In my final blog post I answer @gfletchy shadowcon call to action and replace a textbook lesson with an @IllustrateMath lesson. https://t.co/7znQhq8BrH— Martin Joyce (@martinsean) December 20, 2016

# Opposite of a Negative

Lesson plans, reflections, student work, and more.

## Tuesday, January 10, 2017

### NCTM Blog Post #4: Replacing a Textbook Lesson

## Sunday, January 1, 2017

### Border problem (@youcubed @joboaler)

Can never go wrong with border problem # talk popularized by @joboaler different reps lead to vastly different looking expressions #MTBoS pic.twitter.com/jDlSsUPUvL— Martin Joyce (@martinsean) December 23, 2016

— WithMathICan (@WithMathICan) December 26, 2016I also saw a video of Cathy Humphreys demonstrating this task.

It all starts with the image below (I found it by googling "Math border problems," make sure you don't forget the plural form and math or you'll get a bunch of articles on immigration policy). This is a picture of a square with a side length of 10. The border has been shaded orange. How many orange squares do you see without counting one by one?

And then the magic happens...

In the particular class pictured below, students got answers of 37, 36, or no answer at all. I put 40 up their because I think some thought that but were too afraid to share it.

As you can see, there are 5 distinct methods that students in this cass used. The most common I believe is the one in the bottom left where the multiply 10 by 4 and subtract 4 because the corners were overlapping. I made sure students understood that it was subtracted because each corner was counted twice. This leads to 4x-4.

One student worked around that by saying there's a spiral of 9 square lengths around the border. It's hard to draw, but you can see it in the upper left. Therefore they got 9*4, which leads to 4(x-1).

Another said there were 10 squares on the top and 10 on the bottom. Therefore the left and right sides had 8 each, so 10*2+8*2. We didn't write that one as an algebraic expression.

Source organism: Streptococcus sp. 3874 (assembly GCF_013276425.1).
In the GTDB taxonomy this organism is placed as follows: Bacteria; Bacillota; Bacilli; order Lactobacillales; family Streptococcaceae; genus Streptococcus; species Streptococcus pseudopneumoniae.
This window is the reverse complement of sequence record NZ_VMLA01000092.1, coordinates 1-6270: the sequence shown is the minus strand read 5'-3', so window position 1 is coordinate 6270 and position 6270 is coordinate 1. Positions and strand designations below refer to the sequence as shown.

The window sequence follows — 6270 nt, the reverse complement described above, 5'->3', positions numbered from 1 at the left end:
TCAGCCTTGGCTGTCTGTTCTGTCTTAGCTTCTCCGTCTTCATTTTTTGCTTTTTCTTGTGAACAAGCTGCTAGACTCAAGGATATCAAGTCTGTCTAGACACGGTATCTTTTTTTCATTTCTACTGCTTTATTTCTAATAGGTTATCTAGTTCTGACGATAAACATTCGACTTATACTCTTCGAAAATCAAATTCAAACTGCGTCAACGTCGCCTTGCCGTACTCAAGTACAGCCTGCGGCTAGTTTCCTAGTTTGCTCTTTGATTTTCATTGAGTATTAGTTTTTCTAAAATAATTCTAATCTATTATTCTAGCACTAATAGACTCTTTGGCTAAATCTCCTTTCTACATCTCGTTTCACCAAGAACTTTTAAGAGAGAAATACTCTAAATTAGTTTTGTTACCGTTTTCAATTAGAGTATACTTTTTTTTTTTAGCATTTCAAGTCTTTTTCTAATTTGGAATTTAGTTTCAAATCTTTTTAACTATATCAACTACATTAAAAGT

Karin said she saw the square in each corner for a total of 4 corner squares, and 2 rows of 8 and 2 columns of 8.

Finally, Sebastian saw it similar to the visual pattern from yesterday, as a square with a total of 10^2 or 100 squares subtracted by the inside white square which is 8^2 or 64. 100-64 gets you 36. This leads to x^2-(x-2)^2.

I think I'm going to revisit this warm-up again, but slightly different as a Contemplate then Calculate instructional routine that I saw David Wees present at a Global Math department webinar. I can't find it right now but I'll post a link once I ask him.

## Saturday, December 31, 2016

### Visual Patterns Warmup (@math8_teacher) (@fawnpnguyen)

So for this last week before winter break I switched up the warmups from estimations. Mr. Rodinsky was getting fed up with students coming into class with the correct estimate on their paper with no reasoning written. Some see it as a game and I tried to make the analogy that it is like telling someone the ending to a movie before they see it.

I found this visual pattern prompt on twitter, and it's posted under my Favorite Problems link at the top of this page. Here it is again:

After reading about Dylan Kane's ideas about Visual Patterns as an instructional routine, I set the timer for 3 minutes of independent think time where they could copy the patterns down if they wanted. Then 3 minutes to tell their elbow partner what they noticed about the pattern. Then we shared out.

Also, I purposely meant to introduce this pattern the day before introducing the border problem number talk, which I will discuss in the following blog post.

Many students shared that they saw the grey squares as the figure number, squared. So for figure 2, 2^2 is 4, and for figure 3, 3^2=9 the number of grey squares. Students also used what they knew about linear patterns to see that the number of red squares was growing by 4. Some reasoned that the figure before must be 4 so the rule was y=4x+4. Some students used that for question 3 and set 4x+4 equal to 64 to get 4x=60, and x equals 15 or figure 15 having 64 red tiles. 1st period didn't come up with this, but one eager student told me how he solved it first thing in the morning.

For figure 20 in question 1, students reasoned there were 400 grey squares because 20^2 is 400. They said it would have 84 red tiles, because 4(20)+4 is 84. Students reasoned that you could add those two together to get the total squares or you could take the figure number and add 2 to it, then square it.

The highlight was one student saying the rule was x^2+4x+4 also. I assumed and asked him if he had learned something outside of my class about dealing with (x+2)^2? The student replied no. The x^2 is the grey tiles, the 4x is the red growing by 4, and the plus 4 is the red corner squares. My jaw dropped. If you didn't figure out, I assumed the student was going to say the dreaded "FOIL" method (I'm a big fan of area model or generic rectangle first). I was incorrect in my assumption. The student also showed how to see which figure had 121 tiles by undoing the squaring on both sides of the expression to get 11=x+2 and getting x=9 for question 2.